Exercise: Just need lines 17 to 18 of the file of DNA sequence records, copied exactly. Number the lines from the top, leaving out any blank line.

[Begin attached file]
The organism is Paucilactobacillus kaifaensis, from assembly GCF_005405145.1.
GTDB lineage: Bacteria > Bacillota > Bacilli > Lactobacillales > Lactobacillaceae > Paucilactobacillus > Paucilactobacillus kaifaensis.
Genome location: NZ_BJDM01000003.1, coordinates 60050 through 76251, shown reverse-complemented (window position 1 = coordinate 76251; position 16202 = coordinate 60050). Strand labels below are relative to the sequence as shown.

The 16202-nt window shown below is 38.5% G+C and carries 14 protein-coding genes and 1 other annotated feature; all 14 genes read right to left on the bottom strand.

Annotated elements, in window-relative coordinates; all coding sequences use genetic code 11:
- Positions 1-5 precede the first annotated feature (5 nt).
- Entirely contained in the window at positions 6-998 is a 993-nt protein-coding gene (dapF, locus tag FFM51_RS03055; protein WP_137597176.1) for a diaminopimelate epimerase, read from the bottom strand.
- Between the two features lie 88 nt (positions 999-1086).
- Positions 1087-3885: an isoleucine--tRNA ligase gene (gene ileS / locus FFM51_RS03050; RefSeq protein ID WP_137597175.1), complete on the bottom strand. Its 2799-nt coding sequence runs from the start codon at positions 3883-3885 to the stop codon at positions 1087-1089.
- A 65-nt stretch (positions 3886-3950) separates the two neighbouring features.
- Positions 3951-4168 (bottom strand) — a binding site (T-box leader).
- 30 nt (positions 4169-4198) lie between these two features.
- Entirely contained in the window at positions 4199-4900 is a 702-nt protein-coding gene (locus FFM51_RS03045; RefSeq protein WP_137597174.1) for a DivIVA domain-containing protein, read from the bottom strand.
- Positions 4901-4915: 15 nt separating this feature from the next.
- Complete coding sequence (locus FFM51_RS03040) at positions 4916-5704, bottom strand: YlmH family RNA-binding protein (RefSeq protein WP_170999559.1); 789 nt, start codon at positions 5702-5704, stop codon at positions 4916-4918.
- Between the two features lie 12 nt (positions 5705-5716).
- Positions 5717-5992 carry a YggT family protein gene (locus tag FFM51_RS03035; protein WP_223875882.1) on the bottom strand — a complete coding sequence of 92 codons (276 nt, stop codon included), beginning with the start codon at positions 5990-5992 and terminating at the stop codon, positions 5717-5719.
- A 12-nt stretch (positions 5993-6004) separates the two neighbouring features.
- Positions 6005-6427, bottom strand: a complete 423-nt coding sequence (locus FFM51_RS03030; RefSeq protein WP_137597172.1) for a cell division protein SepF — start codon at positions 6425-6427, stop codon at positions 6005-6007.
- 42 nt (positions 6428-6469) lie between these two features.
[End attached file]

- Positions 5717-5992 carry a YggT family protein gene (locus tag FFM51_RS03035; protein WP_223875882.1) on the bottom strand — a complete coding sequence of 92 codons (276 nt, stop codon included), beginning with the start codon at positions 5990-5992 and terminating at the stop codon, positions 5717-5719.
- A 12-nt stretch (positions 5993-6004) separates the two neighbouring features.